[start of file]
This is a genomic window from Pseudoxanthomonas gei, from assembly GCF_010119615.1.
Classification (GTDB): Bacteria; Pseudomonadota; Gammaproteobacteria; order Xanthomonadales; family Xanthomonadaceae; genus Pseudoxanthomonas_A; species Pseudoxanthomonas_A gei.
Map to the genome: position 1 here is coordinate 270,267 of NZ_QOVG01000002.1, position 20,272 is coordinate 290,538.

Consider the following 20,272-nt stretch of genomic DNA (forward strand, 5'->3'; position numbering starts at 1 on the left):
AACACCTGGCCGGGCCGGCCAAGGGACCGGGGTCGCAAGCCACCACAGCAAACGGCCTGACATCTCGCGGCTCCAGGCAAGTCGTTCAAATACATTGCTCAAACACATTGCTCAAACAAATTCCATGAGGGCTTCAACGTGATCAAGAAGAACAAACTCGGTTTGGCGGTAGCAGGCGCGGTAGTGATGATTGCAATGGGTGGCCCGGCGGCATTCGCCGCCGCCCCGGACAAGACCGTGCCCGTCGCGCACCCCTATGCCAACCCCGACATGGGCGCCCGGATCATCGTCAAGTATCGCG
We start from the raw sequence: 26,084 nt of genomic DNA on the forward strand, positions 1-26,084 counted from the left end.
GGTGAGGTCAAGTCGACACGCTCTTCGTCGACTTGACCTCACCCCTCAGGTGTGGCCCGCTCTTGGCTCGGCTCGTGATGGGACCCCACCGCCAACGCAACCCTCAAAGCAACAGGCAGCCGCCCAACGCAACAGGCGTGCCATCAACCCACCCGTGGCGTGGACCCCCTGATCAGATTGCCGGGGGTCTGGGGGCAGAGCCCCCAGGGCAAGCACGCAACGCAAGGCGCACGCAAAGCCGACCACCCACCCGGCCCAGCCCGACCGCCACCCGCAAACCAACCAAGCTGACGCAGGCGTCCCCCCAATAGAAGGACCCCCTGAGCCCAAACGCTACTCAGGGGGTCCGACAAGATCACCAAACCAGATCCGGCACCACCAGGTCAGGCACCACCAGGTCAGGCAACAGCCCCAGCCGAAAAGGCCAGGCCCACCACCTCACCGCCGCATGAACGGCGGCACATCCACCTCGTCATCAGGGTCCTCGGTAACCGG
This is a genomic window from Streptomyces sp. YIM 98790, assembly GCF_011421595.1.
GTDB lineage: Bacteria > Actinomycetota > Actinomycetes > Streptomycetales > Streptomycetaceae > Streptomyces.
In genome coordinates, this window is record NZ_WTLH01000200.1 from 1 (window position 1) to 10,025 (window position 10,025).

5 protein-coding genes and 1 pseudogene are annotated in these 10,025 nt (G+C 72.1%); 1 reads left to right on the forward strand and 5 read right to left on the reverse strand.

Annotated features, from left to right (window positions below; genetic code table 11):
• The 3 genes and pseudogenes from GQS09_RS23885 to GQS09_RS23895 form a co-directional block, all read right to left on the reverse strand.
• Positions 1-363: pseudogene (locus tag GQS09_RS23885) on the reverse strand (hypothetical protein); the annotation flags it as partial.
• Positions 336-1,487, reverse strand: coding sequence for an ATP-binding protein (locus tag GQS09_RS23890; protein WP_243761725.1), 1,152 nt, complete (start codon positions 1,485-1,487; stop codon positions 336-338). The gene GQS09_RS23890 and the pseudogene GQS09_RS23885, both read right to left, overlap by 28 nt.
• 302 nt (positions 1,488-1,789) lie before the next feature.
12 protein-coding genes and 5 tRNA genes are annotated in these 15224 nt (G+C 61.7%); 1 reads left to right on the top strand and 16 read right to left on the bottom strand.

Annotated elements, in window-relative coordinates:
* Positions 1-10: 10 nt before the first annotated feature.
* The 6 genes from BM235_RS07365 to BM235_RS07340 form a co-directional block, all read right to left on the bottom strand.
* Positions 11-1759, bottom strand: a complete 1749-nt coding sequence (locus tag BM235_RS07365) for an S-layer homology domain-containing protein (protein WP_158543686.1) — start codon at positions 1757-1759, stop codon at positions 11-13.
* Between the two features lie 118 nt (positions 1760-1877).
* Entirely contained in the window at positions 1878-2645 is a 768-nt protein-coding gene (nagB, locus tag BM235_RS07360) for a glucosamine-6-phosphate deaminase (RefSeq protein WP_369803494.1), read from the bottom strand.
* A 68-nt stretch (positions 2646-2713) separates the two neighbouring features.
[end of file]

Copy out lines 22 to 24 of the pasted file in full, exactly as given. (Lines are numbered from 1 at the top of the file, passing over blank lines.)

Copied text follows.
* Between the two features lie 118 nt (positions 1760-1877).
* Entirely contained in the window at positions 1878-2645 is a 768-nt protein-coding gene (nagB, locus tag BM235_RS07360) for a glucosamine-6-phosphate deaminase (RefSeq protein WP_369803494.1), read from the bottom strand.
* A 68-nt stretch (positions 2646-2713) separates the two neighbouring features.